Moon did block sun during total solar eclipse

30 April 2024
What was claimed

The moon didn’t block the sun during the solar eclipse.

Our verdict

This isn’t correct. The moon is what blocks the sun during a solar eclipse. It can’t be seen beforehand as it’s a new moon, where the illuminated side is facing away from the Earth.

A video circulating on social media falsely claims that it was not the moon that caused the recent total solar eclipse.

The post, which has been shared over 6,000 times on Facebook, and liked over 15,000 times on Instagram, has the caption: “Where was the moon during the solar eclipse?”

During the video, the creator says: “That wasn’t the moon that blocked the sun.” The video also includes a clip of the solar eclipse with text overlaying it saying “SOLAR ECLIPSE NO MOON”.

A total solar eclipse—where the sun is completely blocked by the moon—was visible in parts of North America, Mexico and Canada on 8 April this year. A partial eclipse was visible in some parts of Scotland.

However, contrary to what is claimed in the video, it was the moon that blocked the sun during the eclipse.

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Where is the moon during a solar eclipse?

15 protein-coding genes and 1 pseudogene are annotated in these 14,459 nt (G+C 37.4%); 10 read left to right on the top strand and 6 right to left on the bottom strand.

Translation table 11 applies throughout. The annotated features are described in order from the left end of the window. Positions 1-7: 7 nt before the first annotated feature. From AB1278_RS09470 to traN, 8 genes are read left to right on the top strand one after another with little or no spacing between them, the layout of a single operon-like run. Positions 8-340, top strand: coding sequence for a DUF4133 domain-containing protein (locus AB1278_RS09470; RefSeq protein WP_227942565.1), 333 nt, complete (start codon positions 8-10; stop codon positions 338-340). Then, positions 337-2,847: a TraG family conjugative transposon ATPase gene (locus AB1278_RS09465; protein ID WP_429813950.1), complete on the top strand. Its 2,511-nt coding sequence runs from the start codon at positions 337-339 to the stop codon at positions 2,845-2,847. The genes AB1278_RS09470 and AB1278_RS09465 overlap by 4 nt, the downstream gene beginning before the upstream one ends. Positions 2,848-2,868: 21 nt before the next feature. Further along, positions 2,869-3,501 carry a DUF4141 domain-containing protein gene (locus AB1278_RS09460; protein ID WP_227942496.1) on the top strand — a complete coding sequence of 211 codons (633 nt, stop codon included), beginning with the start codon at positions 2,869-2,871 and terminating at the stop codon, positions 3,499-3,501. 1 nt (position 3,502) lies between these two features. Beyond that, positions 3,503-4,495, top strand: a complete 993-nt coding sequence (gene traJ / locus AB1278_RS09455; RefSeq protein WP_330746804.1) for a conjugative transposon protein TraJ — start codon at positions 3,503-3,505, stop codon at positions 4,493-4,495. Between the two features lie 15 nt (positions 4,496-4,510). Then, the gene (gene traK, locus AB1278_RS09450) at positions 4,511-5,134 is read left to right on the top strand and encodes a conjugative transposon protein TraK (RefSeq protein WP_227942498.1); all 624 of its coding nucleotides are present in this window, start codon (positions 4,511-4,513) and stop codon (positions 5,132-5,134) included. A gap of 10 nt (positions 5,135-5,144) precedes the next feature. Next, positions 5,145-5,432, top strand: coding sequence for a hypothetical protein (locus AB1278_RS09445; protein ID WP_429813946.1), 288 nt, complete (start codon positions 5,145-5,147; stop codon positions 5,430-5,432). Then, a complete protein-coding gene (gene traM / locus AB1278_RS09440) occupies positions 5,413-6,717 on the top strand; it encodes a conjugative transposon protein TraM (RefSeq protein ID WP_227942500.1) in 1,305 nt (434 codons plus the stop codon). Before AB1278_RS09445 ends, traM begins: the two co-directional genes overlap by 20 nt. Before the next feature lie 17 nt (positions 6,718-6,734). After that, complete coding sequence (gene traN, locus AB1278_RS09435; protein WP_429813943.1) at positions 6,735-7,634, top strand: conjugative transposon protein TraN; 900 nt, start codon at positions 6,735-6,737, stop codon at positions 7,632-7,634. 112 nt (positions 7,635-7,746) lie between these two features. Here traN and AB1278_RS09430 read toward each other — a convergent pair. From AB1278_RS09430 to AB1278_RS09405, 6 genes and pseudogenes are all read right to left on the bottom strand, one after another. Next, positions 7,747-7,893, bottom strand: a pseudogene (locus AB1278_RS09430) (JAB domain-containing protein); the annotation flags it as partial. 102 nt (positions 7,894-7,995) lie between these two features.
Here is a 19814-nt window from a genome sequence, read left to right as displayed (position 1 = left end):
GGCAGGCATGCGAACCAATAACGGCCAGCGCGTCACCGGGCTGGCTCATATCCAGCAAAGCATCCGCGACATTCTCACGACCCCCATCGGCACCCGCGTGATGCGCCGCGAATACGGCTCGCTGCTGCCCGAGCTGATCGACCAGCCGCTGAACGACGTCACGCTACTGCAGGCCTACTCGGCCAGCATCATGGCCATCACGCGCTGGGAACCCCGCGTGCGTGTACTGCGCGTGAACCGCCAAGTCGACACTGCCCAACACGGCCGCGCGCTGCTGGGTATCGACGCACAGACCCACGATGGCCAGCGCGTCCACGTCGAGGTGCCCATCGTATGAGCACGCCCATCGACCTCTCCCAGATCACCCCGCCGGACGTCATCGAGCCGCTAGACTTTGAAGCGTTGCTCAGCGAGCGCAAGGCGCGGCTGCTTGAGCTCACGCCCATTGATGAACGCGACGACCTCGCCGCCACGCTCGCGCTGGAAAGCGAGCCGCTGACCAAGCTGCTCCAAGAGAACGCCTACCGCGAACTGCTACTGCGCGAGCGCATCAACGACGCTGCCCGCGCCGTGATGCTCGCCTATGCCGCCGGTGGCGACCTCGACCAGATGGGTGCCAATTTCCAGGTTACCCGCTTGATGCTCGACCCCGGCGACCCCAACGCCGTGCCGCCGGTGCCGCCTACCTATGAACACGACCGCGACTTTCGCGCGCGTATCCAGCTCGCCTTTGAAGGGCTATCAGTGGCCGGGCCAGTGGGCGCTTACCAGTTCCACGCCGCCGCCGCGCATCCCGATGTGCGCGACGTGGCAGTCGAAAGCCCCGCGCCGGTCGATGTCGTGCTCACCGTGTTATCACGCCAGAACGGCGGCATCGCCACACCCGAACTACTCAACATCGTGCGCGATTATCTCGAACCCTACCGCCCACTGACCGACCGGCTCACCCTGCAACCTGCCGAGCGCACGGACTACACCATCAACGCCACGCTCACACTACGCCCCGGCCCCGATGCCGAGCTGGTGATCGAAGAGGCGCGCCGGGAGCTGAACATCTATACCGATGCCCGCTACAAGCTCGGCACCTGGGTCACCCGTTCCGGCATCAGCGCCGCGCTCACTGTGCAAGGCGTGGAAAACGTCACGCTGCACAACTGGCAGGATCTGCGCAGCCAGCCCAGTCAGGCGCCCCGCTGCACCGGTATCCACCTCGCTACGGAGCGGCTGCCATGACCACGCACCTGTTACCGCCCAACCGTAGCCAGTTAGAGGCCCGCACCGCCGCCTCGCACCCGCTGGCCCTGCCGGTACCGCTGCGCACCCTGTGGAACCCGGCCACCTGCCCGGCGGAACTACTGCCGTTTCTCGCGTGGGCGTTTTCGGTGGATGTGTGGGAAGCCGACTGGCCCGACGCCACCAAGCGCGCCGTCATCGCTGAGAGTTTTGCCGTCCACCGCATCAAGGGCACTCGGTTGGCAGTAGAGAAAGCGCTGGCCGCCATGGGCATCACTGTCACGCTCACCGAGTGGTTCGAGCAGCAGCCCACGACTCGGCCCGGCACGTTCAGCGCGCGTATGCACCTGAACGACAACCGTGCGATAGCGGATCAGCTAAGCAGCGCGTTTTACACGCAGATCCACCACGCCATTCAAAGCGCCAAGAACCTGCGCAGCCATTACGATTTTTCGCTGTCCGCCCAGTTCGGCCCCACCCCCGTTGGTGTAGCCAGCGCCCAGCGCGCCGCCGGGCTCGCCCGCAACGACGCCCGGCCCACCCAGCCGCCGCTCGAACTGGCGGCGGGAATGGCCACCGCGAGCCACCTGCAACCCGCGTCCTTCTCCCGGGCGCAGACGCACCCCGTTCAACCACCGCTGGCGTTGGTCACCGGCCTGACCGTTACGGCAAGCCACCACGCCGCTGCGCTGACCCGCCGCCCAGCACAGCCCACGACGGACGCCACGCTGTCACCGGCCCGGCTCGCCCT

What we see of the moon on Earth is sunlight reflected off of its surface

But during a solar eclipse, the moon goes directly in front of the sun so only the ‘dark side’ of the moon can be seen from our planet. The moon’s shadow travels over the Earth’s surface, creating the appearance of the eclipse for those in the shadow’s path.

Total solar eclipses happen every 18 months or so. For one to occur, the moon must be in its ‘new moon’ phase with its orbit bringing it directly between Earth and the sun.

During a new moon, the sunlight reflected off the moon does not reach the earth. At this time the side of the moon facing the Earth is in darkness, and it can’t usually be seen, either in daylight or at night. 

This may explain why the man in the video says he couldn’t see the moon just before the eclipse, despite the skies being “crystal clear”.

A new moon can only be seen from Earth during a solar eclipse when its orbit means it aligns with the sun, fully or partially blocking its face.

The next total solar eclipse won’t take place until 12 August 2026, where it will be visible from Greenland, Iceland, Spain, Russia, and a small area of Portugal. 

We have previously fact checked other false claims involving the moon, including that Buzz Aldrin said he never went there, and that the sun and the moon are the same size.

Image courtesy of ESA/CESAR/Wouter van Reeven

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